What Kind of Ham to Buy
Ham is a cut of meat taken from the back legs or sometimes the shoulders of a pig. It can be wet-cured, dry-cured, smoked, aged, or raw. The best cooking technique will depend on which type of ham you buy.
Most store-bought hams are city hams. They’ve been soaked in brine (wet-cured) and then either smoked or boiled before being sold fully cooked. Spiral-sliced hams are fully cooked city hams and can be served cold out of the package, but most people prefer to glaze and heat before they eat. Fully cooked hams can be heated to to an internal temperature of 140 degrees F.
Try these ideas for glazing and heating fully-cooked ham:
- Always Juicy Baked Ham is baked with a simple glaze of beer, brown sugar, and Dijon mustard.
- Honey Glazed Ham is your homemade answer to that famous honey-baked ham. Glaze a spiral-cut ham with this sweet honey-butter sauce and stand back while your guests rush the table.
- Bourbon-Glazed Ham deepens the flavor of a brown sugar/honey/pineapple glaze with a generous measure of bourbon whiskey.
- Not So Sweet Baked Ham lets the flavor of the ham come through without a sugary glaze.
Country-cured hams are dry-cured by packing them in salt, and are often smoked over fragrant hardwoods and aged. They’re made from pigs that have been fed fruits and nuts to produce more flavorful meat. Some are aged seven years. Country-cured hams have a more intense flavor, but they’re drier than wet-cured, brined hams.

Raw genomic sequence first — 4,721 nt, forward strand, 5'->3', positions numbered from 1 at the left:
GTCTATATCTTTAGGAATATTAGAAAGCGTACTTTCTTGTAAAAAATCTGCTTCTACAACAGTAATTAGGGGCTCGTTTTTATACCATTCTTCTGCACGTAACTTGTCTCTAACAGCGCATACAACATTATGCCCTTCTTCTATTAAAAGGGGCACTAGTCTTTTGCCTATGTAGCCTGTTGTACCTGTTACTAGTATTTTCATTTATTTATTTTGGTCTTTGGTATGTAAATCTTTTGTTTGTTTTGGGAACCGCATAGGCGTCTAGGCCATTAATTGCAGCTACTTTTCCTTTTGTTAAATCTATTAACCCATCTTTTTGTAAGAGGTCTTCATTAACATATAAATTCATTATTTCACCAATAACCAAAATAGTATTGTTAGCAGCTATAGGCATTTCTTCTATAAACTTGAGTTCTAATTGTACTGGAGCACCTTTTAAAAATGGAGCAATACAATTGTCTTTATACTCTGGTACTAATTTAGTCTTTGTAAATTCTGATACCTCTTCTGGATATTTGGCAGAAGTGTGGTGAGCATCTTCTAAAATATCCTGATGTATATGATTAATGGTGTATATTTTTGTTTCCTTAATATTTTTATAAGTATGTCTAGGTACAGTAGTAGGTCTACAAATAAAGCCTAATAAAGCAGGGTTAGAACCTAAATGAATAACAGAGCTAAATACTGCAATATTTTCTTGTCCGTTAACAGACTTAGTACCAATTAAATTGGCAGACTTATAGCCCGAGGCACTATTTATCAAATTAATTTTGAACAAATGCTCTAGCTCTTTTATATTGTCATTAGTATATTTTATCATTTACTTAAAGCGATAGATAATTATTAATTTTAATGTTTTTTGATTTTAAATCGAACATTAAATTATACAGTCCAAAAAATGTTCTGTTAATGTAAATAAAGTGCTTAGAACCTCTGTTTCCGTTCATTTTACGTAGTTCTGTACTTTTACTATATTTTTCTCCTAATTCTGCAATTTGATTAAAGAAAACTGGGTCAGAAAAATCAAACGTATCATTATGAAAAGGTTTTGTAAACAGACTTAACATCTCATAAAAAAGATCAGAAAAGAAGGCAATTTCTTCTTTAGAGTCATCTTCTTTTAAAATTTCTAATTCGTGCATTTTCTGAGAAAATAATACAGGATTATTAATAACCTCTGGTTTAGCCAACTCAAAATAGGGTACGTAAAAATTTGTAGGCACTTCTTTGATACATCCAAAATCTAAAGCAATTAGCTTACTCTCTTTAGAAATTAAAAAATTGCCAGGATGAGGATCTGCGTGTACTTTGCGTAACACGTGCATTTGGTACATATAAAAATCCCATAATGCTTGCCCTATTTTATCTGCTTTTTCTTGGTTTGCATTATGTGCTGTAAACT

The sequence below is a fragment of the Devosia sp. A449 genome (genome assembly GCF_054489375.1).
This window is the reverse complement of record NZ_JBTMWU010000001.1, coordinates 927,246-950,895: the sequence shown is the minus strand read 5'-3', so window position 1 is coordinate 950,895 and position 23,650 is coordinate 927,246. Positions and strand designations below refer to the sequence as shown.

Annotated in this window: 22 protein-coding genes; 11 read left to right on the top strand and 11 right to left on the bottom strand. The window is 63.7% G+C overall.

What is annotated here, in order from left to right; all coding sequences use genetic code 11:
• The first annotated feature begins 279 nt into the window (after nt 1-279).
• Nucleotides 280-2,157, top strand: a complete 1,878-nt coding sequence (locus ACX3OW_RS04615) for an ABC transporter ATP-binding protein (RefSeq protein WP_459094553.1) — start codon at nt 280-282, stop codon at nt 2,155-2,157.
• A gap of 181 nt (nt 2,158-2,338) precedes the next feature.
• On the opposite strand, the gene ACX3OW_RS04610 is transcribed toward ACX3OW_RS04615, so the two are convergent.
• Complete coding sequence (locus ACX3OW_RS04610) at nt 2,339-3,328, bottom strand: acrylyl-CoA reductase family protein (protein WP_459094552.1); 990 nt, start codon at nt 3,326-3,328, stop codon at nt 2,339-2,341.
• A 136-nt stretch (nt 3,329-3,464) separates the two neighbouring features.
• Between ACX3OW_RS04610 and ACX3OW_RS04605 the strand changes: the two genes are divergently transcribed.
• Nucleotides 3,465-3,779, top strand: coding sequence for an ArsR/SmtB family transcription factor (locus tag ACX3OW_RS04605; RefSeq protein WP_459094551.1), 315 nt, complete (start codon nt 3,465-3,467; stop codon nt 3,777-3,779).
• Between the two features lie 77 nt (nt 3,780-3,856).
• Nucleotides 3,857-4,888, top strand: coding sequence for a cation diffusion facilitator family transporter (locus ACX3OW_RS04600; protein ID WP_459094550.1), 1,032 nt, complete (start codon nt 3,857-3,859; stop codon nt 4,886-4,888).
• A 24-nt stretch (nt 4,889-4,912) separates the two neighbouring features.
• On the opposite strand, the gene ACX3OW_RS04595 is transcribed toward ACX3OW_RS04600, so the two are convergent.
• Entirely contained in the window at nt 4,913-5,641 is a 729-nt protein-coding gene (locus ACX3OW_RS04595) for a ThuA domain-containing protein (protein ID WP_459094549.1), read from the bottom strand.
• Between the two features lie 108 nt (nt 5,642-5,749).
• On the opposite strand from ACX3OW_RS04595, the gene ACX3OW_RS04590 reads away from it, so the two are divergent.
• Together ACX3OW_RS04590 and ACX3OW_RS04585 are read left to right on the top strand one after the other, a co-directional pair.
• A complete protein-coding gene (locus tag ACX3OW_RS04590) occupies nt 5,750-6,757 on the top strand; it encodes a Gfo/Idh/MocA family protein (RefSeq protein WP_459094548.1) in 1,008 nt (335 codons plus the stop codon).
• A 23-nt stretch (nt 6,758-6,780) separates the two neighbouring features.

This recipe for Easy Slow Cooker Ham bathes a bone-in country ham in apple cider, maple syrup, and spices, and cooks it low and slow for a favorite holiday meal.
Fresh or Raw Ham
Fresh hams are sold uncured and uncooked, and must be fully cooked before eating.
Canned ham can be a whole piece of ham, but is often several pieces of ham pressed together to make a ham “loaf.” It’s fully cooked and sold in a sealed can. Follow package directions to glaze and heat, or try this simple recipe for Sweet Ham glazed with orange juice, brown sugar, and pineapple.